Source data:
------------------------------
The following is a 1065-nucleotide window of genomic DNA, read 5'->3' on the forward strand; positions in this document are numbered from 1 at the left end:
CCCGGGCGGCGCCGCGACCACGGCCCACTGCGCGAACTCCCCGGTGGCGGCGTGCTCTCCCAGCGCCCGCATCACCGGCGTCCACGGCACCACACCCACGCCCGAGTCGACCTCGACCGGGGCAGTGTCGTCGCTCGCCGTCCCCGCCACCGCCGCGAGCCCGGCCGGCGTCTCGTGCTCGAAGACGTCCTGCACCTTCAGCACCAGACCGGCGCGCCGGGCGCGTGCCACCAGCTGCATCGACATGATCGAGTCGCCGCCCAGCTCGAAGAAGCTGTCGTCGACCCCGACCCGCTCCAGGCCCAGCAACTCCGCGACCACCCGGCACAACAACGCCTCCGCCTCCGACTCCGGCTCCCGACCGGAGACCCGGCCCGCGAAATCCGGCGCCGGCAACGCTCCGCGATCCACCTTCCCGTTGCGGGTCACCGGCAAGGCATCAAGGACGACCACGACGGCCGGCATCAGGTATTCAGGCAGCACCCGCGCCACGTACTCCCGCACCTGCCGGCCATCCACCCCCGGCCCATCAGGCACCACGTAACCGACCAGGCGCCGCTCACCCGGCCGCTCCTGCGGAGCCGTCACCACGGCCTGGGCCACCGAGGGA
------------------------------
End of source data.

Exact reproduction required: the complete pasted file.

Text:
The following is a 1065-nucleotide window of genomic DNA, read 5'->3' on the forward strand; positions in this document are numbered from 1 at the left end:
CCCGGGCGGCGCCGCGACCACGGCCCACTGCGCGAACTCCCCGGTGGCGGCGTGCTCTCCCAGCGCCCGCATCACCGGCGTCCACGGCACCACACCCACGCCCGAGTCGACCTCGACCGGGGCAGTGTCGTCGCTCGCCGTCCCCGCCACCGCCGCGAGCCCGGCCGGCGTCTCGTGCTCGAAGACGTCCTGCACCTTCAGCACCAGACCGGCGCGCCGGGCGCGTGCCACCAGCTGCATCGACATGATCGAGTCGCCGCCCAGCTCGAAGAAGCTGTCGTCGACCCCGACCCGCTCCAGGCCCAGCAACTCCGCGACCACCCGGCACAACAACGCCTCCGCCTCCGACTCCGGCTCCCGACCGGAGACCCGGCCCGCGAAATCCGGCGCCGGCAACGCTCCGCGATCCACCTTCCCGTTGCGGGTCACCGGCAAGGCATCAAGGACGACCACGACGGCCGGCATCAGGTATTCAGGCAGCACCCGCGCCACGTACTCCCGCACCTGCCGGCCATCCACCCCCGGCCCATCAGGCACCACGTAACCGACCAGGCGCCGCTCACCCGGCCGCTCCTGCGGAGCCGTCACCACGGCCTGGGCCACCGAGGGA